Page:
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Drash Blood Libel | Notable Personalities, Part 2

Drash, By Morris Rodenstein, Given March 2011

Read the first part of the Drash – Blood Libel, Part 1



Image Beilis

Menachem Mendel Beilis (1874-1934) was a 37-year old brickyard foreman, army veteran and father of five when he was arrested for the March 1911 murder of a 13-year old Christian boy, Andrey Yushchinsky. His blood libel trial received worldwide attention. Just after his trial ended, Thanksgiving weekend 1913, the three largest Yiddish theaters in NYC all presented plays titled “Mendel Beilis” with the biggest stars. In 1914, when he arrived in Palestine, both Jews and Arabs greeted him in Haifa with cries of “Long live Beilis”. Life there proved hard. His family moved to America in 1921. In 1930 he visited his cousin Celia’s family in Revere, Mass., my beloved Grandma C. He was recognized wherever he went, hailed as the great Jewish hero who had defeated the despised Czar Nicholas II, but he felt unworthy, and later exploited, despite the adulation. Everyone wanted to meet him, shake his hand, be his “friend” and many times a day they would ask him to retell/relive his nightmare of torture and survival in the czar’s jail and the trial. From his 7/8/34 NYT obit: “No greater judicial farce has ever been acted on than the Beilis trial.” His funeral at the Eldridge Street Synagogue attracted over 4,000 mourners. His daughter Raya, now 102, is still alive, but in ill health, in the Bronx.


Image Saint William

Saint William of Norwich (1132 –1144). His sudden, unexplained death resulted in the first known medieval blood libel accusation against the Jews. William was an apprentice tanner who regularly came in contact with the town’s Jews and visited their homes as part of his trade. His death was ascribed to the Jewish community of Norwich by his parents, even though the local court did not convict any Jews. Many Christians believed the authorities either had colluded with, or been bribed by the Jews. This exemplifies the oft-repeated, “no-win” cases where deep-seated, blind hatred of Jews easily would trump mere facts once a ritual murder claim had been made. When his body was discovered near a Jew’s home, there was no sign of blood loss. He may have had a seizure. The local bishop immediately granted William “sainthood” and attributed “miracles” to him at the spot where his body had been found.


Image Pope Innocent IV

Pope Innocent IV (Papacy 1243-1254) He assigned prominent church leaders to study the blood libel accusation and then issued a 1247 papal bull declaring it to be false, and condemned any Christian who used the charge as a reason for killing Jews. Six subsequent popes, including his successor, Gregory X, issued similar, strongly-worded bulls. Even though the Vatican has spoken out forcefully against this anti-Jewish canard, when at various times local church leaders petitioned popes to designate their town’s blood libel “victim” as a holy martyr or even a saint (to attract pilgrims to boost the local economy), the popes have consented. During the past 200 years the Vatican has rescinded all of these special papal designations, but some cults devoted to these “martyrs” still continue.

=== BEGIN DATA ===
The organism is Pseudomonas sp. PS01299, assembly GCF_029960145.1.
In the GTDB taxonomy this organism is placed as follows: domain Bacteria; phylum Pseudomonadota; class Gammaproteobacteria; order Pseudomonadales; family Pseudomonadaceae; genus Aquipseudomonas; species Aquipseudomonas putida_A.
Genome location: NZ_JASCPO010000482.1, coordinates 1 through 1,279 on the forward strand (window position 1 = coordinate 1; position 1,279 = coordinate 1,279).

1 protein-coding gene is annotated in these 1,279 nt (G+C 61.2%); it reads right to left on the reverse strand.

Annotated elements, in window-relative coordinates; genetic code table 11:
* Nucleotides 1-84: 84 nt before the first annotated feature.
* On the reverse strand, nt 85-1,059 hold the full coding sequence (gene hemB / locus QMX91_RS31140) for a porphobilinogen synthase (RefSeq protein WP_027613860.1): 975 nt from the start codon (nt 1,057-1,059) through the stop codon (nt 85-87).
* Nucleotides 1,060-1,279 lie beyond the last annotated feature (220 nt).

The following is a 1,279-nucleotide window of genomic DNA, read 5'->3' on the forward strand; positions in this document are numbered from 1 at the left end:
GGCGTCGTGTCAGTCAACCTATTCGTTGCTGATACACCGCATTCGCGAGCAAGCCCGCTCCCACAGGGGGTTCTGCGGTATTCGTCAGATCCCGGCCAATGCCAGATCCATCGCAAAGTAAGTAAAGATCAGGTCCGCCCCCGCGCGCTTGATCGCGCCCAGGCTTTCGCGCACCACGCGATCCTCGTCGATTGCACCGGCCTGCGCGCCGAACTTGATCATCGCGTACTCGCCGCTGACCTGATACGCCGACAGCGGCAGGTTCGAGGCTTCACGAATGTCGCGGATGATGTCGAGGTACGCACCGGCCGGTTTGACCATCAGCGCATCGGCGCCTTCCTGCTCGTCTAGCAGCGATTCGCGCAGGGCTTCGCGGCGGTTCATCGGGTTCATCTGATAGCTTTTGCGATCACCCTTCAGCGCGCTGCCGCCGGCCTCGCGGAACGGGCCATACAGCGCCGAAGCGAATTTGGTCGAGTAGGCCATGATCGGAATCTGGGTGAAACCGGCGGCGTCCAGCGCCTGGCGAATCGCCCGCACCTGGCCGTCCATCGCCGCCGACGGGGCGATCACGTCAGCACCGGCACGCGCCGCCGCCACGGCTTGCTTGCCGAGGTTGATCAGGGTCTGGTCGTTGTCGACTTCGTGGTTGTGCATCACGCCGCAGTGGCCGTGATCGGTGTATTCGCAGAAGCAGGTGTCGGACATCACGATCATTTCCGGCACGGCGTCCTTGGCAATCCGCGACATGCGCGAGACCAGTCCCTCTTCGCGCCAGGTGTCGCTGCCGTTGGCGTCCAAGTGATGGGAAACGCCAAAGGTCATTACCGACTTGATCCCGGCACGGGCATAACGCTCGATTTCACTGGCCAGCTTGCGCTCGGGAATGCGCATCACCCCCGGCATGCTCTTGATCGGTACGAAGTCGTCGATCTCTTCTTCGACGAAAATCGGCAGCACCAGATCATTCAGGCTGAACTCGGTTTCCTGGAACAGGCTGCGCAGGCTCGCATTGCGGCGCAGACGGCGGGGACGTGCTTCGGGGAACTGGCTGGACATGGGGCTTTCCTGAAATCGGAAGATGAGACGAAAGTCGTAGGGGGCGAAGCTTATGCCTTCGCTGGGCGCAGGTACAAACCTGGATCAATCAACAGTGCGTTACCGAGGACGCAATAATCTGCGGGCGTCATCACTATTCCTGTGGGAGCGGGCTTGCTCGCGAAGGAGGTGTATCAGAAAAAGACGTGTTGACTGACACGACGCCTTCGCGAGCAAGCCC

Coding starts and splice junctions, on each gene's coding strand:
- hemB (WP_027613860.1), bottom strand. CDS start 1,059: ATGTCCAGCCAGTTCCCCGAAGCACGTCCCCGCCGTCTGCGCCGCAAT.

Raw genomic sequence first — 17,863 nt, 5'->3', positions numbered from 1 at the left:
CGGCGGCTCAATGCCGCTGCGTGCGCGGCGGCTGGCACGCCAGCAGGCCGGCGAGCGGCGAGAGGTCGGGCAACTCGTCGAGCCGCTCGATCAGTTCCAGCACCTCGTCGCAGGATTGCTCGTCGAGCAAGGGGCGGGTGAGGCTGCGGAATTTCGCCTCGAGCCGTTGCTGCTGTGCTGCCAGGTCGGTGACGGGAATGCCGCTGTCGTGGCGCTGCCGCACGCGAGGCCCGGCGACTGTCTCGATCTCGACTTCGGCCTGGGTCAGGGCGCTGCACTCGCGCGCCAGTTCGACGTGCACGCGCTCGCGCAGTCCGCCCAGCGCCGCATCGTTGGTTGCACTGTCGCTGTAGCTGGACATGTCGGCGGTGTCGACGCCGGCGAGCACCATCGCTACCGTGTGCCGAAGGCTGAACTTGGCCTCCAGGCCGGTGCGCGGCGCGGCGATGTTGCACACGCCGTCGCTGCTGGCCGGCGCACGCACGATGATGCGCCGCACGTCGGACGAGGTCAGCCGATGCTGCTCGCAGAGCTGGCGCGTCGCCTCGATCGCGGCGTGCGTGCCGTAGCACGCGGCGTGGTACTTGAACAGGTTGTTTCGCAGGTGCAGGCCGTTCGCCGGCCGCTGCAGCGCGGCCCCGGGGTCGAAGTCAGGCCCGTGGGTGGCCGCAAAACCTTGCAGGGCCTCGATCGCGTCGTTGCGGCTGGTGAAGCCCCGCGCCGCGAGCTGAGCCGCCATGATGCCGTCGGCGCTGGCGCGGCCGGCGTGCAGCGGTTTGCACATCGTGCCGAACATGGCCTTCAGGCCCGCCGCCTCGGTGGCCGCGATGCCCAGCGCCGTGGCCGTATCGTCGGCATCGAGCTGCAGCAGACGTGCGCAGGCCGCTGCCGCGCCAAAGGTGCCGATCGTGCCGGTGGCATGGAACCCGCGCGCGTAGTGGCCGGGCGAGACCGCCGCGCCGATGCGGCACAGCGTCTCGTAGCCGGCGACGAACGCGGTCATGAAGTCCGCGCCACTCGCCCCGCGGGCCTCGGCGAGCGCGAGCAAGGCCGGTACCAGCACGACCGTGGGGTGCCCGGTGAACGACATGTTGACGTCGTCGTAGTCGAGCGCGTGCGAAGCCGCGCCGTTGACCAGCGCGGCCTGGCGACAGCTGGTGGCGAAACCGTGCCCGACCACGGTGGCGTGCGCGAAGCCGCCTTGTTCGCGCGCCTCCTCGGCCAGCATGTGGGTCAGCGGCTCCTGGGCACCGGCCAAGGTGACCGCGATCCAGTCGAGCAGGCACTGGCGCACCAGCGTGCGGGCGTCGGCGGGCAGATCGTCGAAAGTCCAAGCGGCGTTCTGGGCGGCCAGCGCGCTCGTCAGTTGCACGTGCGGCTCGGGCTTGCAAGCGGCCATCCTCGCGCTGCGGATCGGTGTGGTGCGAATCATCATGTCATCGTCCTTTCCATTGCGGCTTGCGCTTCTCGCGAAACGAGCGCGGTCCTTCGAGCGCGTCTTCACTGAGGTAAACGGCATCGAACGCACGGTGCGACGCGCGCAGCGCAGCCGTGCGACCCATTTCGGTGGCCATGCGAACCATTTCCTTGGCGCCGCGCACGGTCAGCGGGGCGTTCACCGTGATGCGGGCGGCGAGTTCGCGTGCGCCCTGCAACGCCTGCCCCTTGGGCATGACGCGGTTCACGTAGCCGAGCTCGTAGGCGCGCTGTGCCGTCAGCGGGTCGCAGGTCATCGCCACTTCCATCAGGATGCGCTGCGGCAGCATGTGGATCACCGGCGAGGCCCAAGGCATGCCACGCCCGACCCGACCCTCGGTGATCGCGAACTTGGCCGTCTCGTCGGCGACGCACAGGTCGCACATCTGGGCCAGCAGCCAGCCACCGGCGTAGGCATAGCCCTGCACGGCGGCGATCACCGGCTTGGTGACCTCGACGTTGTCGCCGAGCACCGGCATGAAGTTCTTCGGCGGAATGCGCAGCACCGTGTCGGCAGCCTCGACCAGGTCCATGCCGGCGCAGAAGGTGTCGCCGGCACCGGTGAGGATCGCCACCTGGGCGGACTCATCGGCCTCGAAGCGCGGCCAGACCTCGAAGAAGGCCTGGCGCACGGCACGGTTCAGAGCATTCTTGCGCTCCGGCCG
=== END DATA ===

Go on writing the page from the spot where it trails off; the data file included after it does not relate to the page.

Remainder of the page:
Image Czar Alexander II

Czar Alexander II (1818-1881) He abolished the serf system, developed a modern judiciary, fought corruption, reorganized and modernized the military, started the trans-Siberian railroad and supported local representative government rule while boosting Russia’s feeble economy weighed down by illiteracy and poverty. As a student in London in 1838, he tried courting Victoria before she became Queen. What if? He was the last Czar to receive his education in Western Europe, the last exposed to the ideas of freedom and democracy, values antithetical to Czarist Russia. Relatively beloved by Jews because they had more opportunities during his rule, he was actually the “good cop”, seeing if more moderate policies towards the Jews would result in more conversions and greater assimilation. Six conspirators from the “People’s Will”, one of them Lenin’s brother and another a Jewish woman, assassinated him on March 13, 1881 by throwing bombs under his carriage in St. Petersburg. 


Image Czar Alexander II

Czar Alexander III (1845-1894) He was a physically imposing man who was a bully as a child and ruled that way. He had received only token training to become the czar; his older brother Nicholas was raised to become the next czar, but died a few years before Czar Alexander II died. Suspicious of foreign influences, he wanted a homogeneous Russia in language, administration and religion. Alexander emboldened supporters to carry out brutal pogroms to force Jews to leave. Many more Jews would have left sooner, but only a small, rudimentary system existed to process emigrants thru land and sea routes to reach destinations willing to accept them. It took years to design, negotiate and implement a workable system. In 1891, he brutally expelled Moscow’s 30,000 Jews before moving the capital there. During President Benjamin Harrison’s December 1891 speech to Congress he said, "This government had found occasion to express in a friendly spirit, but with much earnestness, to the government of the tsar its serious concern because of harsh measures being enforced against the Hebrews."


Image Czar Nicholas II

Czar Nicholas II (1868-1918) As a youth, Nicholas showed little interest in learning about his future duties as the next czar.  He blamed an international Jewish conspiracy for Russia’s loss in the 1904-05 Russo-Japanese war. He was partially correct. Jewish financiers, seeking to help their fellow Jews’ plight, secured a $5 million war loan for Japan and ensured Russia got nothing. His regime’s ineptitude, corruption and an incomplete 6,000-mile supply route to the Pacific did not help his war effort either. He desperately wanted to find a Jew, any Jew, guilty of a ritual murder in the 1911 Yushchinsky case. He had the naive notion that desired outcome would allow him to retain power, giving the peasants a reason to rise up en masse to rally behind him. It was far too late for that, given the regime’s pervasive internal decay. After his humiliation with the Beilis trial, he hastily thrust a divided, economically fragile and ill-prepared Russia into World War I. The Germans easily destroyed most of the Russian army in less than a month. Before he abdicated in March, 1917, one of the Beilis prosecutors published, with funds from the Interior Minister and Nicholas’ consent The Murder of Andrei Yushinsky. They still insisted Beilis was guilty. He and his family were exiled to a remote area in the Ural Mountains. In July, 1918, Nicholas, his wife children and some servants were killed by a Bolshevik military hit squad.